Another cover from Life“the lunar surface photographed by the Apollo astronauts in 1969” yields a comparison to Smithson’s cover for Artforum published just a month later: a distribution of mirrors across a square of parched earth, one of a number of illustrations from his “Incidents of Mirror-Travel in the Yucatan.” Placing these images together, which speaks to an argument about travel as a form of cultural repetition that suspends an experience of the present, demands a great deal of archival legwork on Reynolds’s part.
-Pamela M. Lee writing about new books about Robert Smithson in “The Cowboy in the Library,” published in the Dec/Jan 2005 Bookforum. She’s referring to Ann Reynold’s 2003 book, Robert Smithson: Learning from New Jersey and Elsewhere, which draws intensively and creatively on Smithson’s archives at…the Smithsonian.
The image above is Moonworks, artist Craig Kalpakjian’s 2003 proposal for creating earthworks on the moon. Read about it in Issue Magazine. Craig’s got a show up through Saturday at Galerie Edward Mitterand in Geneva.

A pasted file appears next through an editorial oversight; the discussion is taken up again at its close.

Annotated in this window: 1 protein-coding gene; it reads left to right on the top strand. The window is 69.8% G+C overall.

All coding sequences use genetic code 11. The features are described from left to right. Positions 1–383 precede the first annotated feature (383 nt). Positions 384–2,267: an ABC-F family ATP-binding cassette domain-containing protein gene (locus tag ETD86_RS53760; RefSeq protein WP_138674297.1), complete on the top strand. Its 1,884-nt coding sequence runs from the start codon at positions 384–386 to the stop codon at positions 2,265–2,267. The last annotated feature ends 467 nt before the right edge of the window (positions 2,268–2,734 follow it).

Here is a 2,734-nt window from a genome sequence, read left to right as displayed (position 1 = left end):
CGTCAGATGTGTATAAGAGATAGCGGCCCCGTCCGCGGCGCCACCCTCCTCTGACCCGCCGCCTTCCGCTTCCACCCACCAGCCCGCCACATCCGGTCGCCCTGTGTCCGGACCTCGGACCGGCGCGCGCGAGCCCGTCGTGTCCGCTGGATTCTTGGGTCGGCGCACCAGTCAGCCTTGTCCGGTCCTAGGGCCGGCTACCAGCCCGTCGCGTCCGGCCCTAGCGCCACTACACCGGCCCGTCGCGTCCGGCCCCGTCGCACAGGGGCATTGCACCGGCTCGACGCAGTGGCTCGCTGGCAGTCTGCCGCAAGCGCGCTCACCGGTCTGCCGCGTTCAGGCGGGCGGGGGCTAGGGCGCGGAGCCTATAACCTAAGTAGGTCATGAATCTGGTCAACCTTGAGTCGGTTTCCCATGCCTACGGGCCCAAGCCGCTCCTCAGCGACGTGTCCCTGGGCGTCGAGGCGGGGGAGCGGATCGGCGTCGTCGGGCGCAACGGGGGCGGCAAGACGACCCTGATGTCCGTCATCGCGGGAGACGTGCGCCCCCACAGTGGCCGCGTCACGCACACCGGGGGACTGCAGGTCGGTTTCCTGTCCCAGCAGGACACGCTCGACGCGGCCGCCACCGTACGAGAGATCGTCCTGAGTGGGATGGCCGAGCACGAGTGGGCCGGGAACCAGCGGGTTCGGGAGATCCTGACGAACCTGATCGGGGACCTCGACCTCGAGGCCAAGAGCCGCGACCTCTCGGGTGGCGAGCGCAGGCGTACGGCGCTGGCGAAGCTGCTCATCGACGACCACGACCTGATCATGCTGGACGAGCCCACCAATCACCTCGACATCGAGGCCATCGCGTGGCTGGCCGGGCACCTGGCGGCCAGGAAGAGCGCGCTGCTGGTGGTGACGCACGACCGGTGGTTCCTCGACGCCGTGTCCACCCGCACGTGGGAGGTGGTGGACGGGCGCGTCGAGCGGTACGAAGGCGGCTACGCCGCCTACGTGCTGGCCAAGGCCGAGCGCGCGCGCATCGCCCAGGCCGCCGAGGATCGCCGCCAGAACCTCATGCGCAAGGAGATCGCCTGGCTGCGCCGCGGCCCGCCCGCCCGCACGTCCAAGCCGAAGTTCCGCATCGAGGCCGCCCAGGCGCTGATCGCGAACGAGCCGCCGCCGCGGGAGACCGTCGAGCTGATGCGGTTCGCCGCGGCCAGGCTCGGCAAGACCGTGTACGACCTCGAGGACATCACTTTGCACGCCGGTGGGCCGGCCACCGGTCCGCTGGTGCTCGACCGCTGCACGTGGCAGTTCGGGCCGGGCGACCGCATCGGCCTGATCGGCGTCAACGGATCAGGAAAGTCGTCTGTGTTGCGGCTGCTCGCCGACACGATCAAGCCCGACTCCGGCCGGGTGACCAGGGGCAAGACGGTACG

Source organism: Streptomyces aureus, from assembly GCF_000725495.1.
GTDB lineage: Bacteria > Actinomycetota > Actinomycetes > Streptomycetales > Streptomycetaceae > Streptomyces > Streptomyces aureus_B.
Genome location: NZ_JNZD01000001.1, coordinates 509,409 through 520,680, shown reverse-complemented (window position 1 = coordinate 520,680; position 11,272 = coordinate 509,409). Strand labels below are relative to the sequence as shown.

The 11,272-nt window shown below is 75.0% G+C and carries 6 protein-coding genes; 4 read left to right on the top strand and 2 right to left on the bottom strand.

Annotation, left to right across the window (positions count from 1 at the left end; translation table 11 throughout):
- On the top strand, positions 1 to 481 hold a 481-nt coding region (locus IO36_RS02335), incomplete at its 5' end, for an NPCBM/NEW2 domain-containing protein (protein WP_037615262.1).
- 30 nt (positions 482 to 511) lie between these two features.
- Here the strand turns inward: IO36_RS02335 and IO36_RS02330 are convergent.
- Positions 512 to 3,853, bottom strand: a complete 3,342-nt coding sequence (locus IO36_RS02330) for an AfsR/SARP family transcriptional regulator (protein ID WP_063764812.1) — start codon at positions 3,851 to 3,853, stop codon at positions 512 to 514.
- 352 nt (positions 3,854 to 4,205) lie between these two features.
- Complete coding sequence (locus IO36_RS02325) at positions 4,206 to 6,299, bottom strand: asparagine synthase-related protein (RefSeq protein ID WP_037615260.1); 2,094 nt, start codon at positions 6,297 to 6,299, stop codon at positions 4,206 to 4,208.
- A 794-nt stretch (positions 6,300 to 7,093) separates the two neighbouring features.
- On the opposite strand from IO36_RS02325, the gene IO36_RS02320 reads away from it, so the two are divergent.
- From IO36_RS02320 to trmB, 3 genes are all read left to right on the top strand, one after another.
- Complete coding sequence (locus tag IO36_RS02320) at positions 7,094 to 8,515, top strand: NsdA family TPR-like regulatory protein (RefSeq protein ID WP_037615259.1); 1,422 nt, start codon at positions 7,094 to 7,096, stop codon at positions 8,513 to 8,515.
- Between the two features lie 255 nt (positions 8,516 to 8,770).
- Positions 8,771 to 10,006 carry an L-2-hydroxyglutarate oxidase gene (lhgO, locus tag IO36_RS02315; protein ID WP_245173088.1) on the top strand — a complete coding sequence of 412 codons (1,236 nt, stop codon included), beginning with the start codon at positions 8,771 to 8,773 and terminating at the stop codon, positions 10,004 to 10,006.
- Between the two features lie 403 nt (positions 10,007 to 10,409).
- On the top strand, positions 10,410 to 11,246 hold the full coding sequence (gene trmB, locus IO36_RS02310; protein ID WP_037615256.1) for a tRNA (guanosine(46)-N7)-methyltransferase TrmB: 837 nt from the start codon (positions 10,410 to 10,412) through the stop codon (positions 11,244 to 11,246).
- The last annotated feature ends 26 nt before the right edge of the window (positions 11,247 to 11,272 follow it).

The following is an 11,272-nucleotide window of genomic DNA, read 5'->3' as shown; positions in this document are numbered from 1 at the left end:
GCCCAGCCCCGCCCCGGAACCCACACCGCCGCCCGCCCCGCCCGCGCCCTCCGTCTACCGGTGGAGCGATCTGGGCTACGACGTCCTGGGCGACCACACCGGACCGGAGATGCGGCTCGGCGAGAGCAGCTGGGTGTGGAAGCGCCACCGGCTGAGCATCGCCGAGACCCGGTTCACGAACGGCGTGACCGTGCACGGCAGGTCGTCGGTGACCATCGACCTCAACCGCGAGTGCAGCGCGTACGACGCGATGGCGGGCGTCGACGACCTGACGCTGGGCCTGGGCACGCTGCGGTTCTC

In one of the most striking passages of art history I’ve read in a while, Roberts connects a Mannerist altarpiece Smithson studied at length with the abstract sculpture he began making in the mid-’60s, by bridging a discussion of Jacopo Pontormo’s Descent from the Cross, 1525-�28, a deposition image composed around the rotational forms of its sacral actors, to the spiraling forms and crystalline structures of works such as Gyrostasis, 1968. What connects them in Smithson’s oeuvre, Roberts argues, is their attitude toward the deposition of time: Pontormo’s languorous Christ now exhibits a “depositional temporality,” whereas the growth process of a crystal is itself called a “deposition.” It says something about Roberts’ gifts as a polemicist that she can make this leap wholly convincing for the reader. More art history should be written with the kind of imagination and verve displayed here.